Monday, June 7, 2010

What Do You Do?

How many times do we hear that question in our life? How many times growing up do we think about ways in which we would like to answer that question? Recently, I have heard a new word thrown into it when the question is directed to me: What exactly do you do?

I love what I do so writing about it is easy. The problem is that it is so intertwined with what I believe that I will have to work at not preaching as I describeJ.

The short answer to this question is business development. I write “business consultant” on my immigration cards as I travel from country to country. The actual title for my position is West African Regional Facilitator for Partners Worldwide. What does this mean? Well, to understand that you need to know a little bit about Partners Worldwide ( The mission of Partners Worldwide is “Business as ministry for a world without poverty.” The vision is to “encourage, equip, and connect business and professional people in global partnerships that grow enterprises and create sustainable jobs, transforming the lives of all involved.” This is where I imagine people thinking, “That sounds good, but what does that really mean? What exactly do you do?”

Here is an image that illustrates the work. The foundation of this structure is the belief that God is the Maker and Creator of business. The first enterprise was the Garden of Eden, and Adam and Eve were the managers (God is always the owner). God’s plan included setting up a working enterprise – in this case a farming business, an environmental exploration business, and a management firm, through which humanity’s needs would be met. And just as a reminder, this was set up before the fall! What would this world look like if we behaved in a way that showed that God is the owner and we are the managers. How would our ethics, our stewardship, our care for employees, customers, suppliers, and competitors change? What type of evangelism could take place if we viewed ourselves as evangelists in the workplace, a natural setting for people of all faiths to come together? You get the point – I am passionate about this and could go on about Business as Mission, a core component of why we do what we do. On this foundational belief, we build partnerships between groups of people in both the developing world and the developed world. Each country in which we work has a partner group, most of whom are from North America, for the purpose of mutual transformation and growth.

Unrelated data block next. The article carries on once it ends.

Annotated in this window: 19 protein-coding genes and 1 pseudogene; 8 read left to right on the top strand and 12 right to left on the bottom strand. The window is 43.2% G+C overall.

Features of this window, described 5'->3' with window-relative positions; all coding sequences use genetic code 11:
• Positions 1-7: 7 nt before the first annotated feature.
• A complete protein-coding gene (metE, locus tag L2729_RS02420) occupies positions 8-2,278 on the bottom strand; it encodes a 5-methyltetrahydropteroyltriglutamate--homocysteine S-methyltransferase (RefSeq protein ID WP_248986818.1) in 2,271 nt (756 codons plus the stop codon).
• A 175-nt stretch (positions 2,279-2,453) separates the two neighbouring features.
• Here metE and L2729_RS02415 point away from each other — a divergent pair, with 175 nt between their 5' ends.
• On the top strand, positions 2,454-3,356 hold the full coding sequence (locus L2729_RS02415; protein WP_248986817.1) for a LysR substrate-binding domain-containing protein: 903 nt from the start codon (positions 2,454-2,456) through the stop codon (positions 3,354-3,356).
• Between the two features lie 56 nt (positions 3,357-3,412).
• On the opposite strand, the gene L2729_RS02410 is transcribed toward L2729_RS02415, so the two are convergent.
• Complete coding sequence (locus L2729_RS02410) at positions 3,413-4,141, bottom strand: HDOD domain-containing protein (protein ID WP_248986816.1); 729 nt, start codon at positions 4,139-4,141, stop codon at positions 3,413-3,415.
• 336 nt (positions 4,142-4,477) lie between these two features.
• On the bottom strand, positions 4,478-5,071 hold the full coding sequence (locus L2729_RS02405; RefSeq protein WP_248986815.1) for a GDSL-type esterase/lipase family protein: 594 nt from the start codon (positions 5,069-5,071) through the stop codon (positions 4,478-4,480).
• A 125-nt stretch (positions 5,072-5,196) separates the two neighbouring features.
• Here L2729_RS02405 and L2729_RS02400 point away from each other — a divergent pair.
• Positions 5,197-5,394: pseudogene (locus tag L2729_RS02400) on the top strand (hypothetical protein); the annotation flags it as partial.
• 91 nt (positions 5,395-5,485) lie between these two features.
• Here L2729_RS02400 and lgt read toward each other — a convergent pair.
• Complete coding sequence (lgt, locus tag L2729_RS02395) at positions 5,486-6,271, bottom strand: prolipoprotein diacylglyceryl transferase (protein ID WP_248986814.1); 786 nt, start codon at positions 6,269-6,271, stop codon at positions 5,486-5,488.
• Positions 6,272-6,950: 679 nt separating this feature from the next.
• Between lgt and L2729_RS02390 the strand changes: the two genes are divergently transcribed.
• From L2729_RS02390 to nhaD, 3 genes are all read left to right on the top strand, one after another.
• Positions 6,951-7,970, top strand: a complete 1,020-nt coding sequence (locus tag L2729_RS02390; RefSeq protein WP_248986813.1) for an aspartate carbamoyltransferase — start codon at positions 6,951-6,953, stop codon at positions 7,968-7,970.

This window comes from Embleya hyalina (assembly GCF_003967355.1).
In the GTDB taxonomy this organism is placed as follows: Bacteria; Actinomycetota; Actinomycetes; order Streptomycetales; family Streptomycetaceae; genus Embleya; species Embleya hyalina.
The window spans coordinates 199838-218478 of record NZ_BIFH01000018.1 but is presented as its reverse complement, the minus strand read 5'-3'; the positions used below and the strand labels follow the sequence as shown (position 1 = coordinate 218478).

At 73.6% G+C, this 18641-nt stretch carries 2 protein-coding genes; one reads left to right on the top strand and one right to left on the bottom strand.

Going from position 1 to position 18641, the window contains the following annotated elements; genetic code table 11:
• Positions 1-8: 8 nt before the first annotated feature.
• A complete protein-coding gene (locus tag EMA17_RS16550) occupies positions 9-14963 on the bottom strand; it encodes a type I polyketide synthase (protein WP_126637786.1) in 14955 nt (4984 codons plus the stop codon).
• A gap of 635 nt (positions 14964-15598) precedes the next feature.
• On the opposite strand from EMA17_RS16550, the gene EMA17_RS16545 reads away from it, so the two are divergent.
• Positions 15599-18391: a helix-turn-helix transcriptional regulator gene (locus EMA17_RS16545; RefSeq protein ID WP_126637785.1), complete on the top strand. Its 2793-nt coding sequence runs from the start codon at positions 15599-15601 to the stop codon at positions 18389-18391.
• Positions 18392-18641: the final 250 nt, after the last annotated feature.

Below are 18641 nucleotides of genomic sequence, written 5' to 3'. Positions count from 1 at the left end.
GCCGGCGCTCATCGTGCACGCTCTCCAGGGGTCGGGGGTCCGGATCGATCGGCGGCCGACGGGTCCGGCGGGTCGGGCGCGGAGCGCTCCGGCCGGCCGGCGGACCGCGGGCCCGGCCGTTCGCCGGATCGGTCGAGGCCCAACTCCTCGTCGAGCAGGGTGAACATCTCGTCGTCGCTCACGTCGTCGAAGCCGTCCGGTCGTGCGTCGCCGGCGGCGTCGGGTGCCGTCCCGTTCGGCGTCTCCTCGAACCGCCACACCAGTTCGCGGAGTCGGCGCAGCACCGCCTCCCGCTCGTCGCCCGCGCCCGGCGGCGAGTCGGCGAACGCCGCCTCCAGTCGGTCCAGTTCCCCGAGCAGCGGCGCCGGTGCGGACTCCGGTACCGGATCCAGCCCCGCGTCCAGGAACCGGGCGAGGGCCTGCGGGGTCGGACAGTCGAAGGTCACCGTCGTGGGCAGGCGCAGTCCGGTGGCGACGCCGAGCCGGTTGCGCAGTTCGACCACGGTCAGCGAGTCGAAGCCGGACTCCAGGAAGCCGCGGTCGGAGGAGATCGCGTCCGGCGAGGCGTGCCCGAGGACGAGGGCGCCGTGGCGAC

These two groups then join together to work through the four pillars of the actual work: training for small and medium size entrepreneurs, teaching business as mission and all key components of running an effective business; mentoring which is done through a tiered approach using local, regional, and international mentors; advocacy, working to right economic injustices by appealing to our Father in Haven through prayer but also governments, sectors, and other groups; and access to capital, making sure businesses have the access necessary to build their business, usually through loans that match the savings done by the business owner. The old adage is, “If you give someone a fish, they will eat for a day. If you teach them to fish, they will eat for a lifetime.” I like to add the question, “But what if they can’t get to the pond because the rich owners won’t let them pass? What if they can’t buy a fishing boat or fishing nets?” That is where access to capital plays an important role; doing it through loans instead of grants or gifts accomplishes the goal of allowing the individual to maintain their dignity by doing it themselves, as well as allowing for a loan fund to revolve, blessing people over and over again.